For weeks we have been trying to determine whether he will make a drive through Bulgaria in order to pass through Turkey and reach the Mosul oil fields:
Or crush Greece by a move through Yugoslavia.
Or come at us direct.
Or do all three.
It has been like a game in which everyone participates from the premier to the peasant. The daily greeting has been: “Well what do you think he’s going to do?”
Japan—Prussia of the East
TT IS my weekly habit to write an article on current affairs for the Sunday Graphic, and last Friday morning I woke with the realization that the article had to be written that day but that the war situation had become further involved by the apparent determination of Japan to make war in the Far East.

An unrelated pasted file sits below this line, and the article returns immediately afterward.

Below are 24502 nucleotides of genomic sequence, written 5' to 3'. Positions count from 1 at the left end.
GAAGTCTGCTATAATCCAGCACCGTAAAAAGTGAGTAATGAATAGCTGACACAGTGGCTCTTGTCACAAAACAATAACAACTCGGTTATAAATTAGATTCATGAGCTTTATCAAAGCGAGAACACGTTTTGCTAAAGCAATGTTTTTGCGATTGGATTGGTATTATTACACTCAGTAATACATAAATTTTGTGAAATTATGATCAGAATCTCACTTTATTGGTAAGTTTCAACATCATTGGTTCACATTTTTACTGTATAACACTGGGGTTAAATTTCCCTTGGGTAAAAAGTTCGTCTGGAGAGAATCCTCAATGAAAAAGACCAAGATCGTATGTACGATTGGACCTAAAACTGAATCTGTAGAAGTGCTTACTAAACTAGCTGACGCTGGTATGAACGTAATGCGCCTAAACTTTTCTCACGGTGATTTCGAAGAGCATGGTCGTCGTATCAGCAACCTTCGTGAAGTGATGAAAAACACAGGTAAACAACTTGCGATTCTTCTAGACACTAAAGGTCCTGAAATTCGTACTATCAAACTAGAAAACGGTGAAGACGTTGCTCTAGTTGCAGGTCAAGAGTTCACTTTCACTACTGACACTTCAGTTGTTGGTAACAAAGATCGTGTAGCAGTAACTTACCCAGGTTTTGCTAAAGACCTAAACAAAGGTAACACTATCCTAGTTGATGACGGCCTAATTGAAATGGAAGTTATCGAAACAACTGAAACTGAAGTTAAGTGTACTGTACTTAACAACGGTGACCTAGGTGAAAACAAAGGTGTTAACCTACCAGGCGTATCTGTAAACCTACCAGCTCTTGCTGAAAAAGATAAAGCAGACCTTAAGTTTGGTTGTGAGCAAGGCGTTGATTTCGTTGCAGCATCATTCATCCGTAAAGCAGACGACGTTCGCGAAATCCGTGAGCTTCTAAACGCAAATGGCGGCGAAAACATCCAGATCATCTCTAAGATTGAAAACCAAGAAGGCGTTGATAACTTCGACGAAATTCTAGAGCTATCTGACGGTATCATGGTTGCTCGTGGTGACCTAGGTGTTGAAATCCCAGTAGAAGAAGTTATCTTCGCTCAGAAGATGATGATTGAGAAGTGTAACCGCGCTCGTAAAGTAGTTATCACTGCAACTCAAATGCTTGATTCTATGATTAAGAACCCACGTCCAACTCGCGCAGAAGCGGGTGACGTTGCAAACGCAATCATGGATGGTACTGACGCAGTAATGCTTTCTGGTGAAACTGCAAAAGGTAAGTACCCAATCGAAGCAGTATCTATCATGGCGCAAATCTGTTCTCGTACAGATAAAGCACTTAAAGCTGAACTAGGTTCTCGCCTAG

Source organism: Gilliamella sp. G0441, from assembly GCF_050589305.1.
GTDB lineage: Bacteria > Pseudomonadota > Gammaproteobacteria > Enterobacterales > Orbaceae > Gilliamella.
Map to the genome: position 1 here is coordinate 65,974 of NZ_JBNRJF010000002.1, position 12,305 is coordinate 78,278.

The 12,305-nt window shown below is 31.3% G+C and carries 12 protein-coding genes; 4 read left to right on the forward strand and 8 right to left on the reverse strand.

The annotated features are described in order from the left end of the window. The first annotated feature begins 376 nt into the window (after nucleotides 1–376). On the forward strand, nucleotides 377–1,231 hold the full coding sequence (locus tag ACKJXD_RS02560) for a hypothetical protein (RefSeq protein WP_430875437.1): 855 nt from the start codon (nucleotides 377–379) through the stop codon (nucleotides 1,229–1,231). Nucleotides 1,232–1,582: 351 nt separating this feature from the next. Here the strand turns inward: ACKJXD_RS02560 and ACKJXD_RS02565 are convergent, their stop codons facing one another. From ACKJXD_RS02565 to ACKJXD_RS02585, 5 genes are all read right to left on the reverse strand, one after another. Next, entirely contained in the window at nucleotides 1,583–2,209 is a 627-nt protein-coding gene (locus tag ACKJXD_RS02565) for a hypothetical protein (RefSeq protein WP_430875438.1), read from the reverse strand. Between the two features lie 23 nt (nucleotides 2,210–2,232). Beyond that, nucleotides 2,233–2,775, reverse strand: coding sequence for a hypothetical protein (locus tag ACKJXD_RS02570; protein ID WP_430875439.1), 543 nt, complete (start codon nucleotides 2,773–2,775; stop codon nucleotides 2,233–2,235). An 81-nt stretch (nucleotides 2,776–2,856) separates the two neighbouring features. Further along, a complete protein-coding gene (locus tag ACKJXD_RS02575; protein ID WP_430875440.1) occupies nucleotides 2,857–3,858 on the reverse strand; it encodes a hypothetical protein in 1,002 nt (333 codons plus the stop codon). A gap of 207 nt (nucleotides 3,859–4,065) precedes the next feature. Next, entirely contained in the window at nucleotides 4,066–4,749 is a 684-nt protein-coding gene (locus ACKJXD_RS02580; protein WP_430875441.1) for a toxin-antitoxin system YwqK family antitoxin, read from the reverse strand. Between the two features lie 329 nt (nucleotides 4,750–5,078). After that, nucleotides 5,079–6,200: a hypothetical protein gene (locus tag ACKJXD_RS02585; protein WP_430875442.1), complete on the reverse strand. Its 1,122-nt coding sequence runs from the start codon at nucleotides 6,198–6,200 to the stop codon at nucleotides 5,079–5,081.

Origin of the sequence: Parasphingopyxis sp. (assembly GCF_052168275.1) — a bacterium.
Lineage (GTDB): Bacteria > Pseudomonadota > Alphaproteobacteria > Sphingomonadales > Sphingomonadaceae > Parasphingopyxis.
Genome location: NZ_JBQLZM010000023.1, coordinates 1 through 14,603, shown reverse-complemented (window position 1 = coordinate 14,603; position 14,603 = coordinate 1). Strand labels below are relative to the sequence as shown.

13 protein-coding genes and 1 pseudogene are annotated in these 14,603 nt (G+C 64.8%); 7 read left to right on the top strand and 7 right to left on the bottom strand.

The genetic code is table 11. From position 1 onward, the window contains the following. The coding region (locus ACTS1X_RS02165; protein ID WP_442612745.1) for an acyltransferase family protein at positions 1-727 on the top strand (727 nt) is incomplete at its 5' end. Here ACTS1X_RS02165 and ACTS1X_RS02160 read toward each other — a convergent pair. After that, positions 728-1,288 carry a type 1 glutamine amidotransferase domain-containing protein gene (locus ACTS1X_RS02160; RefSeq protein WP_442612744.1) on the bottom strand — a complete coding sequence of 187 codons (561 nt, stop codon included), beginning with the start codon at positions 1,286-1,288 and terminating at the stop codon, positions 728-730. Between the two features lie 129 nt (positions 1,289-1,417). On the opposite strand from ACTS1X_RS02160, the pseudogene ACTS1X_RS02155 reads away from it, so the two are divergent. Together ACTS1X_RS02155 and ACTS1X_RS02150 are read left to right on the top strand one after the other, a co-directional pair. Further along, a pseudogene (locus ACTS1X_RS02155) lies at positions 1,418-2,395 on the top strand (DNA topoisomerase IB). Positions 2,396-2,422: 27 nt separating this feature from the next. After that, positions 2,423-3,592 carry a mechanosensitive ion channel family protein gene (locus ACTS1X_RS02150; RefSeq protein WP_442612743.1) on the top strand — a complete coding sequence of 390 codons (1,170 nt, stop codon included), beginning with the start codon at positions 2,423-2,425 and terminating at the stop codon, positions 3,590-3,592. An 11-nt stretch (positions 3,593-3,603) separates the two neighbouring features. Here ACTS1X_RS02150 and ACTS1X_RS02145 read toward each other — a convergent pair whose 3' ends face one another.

My mind badly needed clarifying and in casting about for a solution I suddenly thought of the Chinese Ambassador whose hospitality one has enjoyed more than once.
The Chinese Embassy is in Portland Place, almost opposite the BBC, which has more than once been the object of the German bombers’ attentions. There is a pervading air of tranquillity about the Embassy however, rather like a cave by the shore where the pounding of the sea seems far away. His Excellency received me at once and asked my business.
“The West has come for enlightenment from the East,” I said. “Tell me about Japan. How strong is she and what are her intentions? Bring light to the dark spaces of my mind.”
With the air of a man who knows that he talks well
the Ambassabor settled back comfortably in his chair.
“It is your custom in Britain,” he said with that blending of irony and courtesy peculiar to him and his race, “to say that the Japanese always copy but do not create. It is not so.
“It was Japan who invented ‘The New Order’ in the East and called it exactly that. It was Japan that first thought of a limited expansion when she went to Manchuria, and an appropriate protestation that she had no further territorial claims.
“She even had the idea before Hitler, of crushing her neighbors because she wanted them to live in peace.”